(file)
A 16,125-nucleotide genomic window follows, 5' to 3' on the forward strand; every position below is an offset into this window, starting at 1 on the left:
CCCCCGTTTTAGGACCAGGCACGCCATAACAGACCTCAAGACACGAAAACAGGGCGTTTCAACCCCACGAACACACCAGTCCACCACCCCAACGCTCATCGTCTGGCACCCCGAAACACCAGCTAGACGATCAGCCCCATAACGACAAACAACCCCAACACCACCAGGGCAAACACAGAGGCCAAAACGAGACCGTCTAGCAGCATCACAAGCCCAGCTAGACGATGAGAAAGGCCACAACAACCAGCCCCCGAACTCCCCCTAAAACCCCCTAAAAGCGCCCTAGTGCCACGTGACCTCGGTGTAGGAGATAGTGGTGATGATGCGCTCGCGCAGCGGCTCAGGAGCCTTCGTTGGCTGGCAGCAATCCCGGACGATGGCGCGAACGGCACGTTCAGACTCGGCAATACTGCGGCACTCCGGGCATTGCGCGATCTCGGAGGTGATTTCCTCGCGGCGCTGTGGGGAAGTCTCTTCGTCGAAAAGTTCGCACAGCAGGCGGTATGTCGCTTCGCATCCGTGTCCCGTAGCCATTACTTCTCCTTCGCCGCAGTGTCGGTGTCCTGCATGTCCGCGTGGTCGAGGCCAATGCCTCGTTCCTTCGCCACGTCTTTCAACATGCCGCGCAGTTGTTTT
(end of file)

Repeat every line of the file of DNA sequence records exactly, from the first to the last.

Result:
A 16,125-nucleotide genomic window follows, 5' to 3' on the forward strand; every position below is an offset into this window, starting at 1 on the left:
CCCCCGTTTTAGGACCAGGCACGCCATAACAGACCTCAAGACACGAAAACAGGGCGTTTCAACCCCACGAACACACCAGTCCACCACCCCAACGCTCATCGTCTGGCACCCCGAAACACCAGCTAGACGATCAGCCCCATAACGACAAACAACCCCAACACCACCAGGGCAAACACAGAGGCCAAAACGAGACCGTCTAGCAGCATCACAAGCCCAGCTAGACGATGAGAAAGGCCACAACAACCAGCCCCCGAACTCCCCCTAAAACCCCCTAAAAGCGCCCTAGTGCCACGTGACCTCGGTGTAGGAGATAGTGGTGATGATGCGCTCGCGCAGCGGCTCAGGAGCCTTCGTTGGCTGGCAGCAATCCCGGACGATGGCGCGAACGGCACGTTCAGACTCGGCAATACTGCGGCACTCCGGGCATTGCGCGATCTCGGAGGTGATTTCCTCGCGGCGCTGTGGGGAAGTCTCTTCGTCGAAAAGTTCGCACAGCAGGCGGTATGTCGCTTCGCATCCGTGTCCCGTAGCCATTACTTCTCCTTCGCCGCAGTGTCGGTGTCCTGCATGTCCGCGTGGTCGAGGCCAATGCCTCGTTCCTTCGCCACGTCTTTCAACATGCCGCGCAGTTGTTTT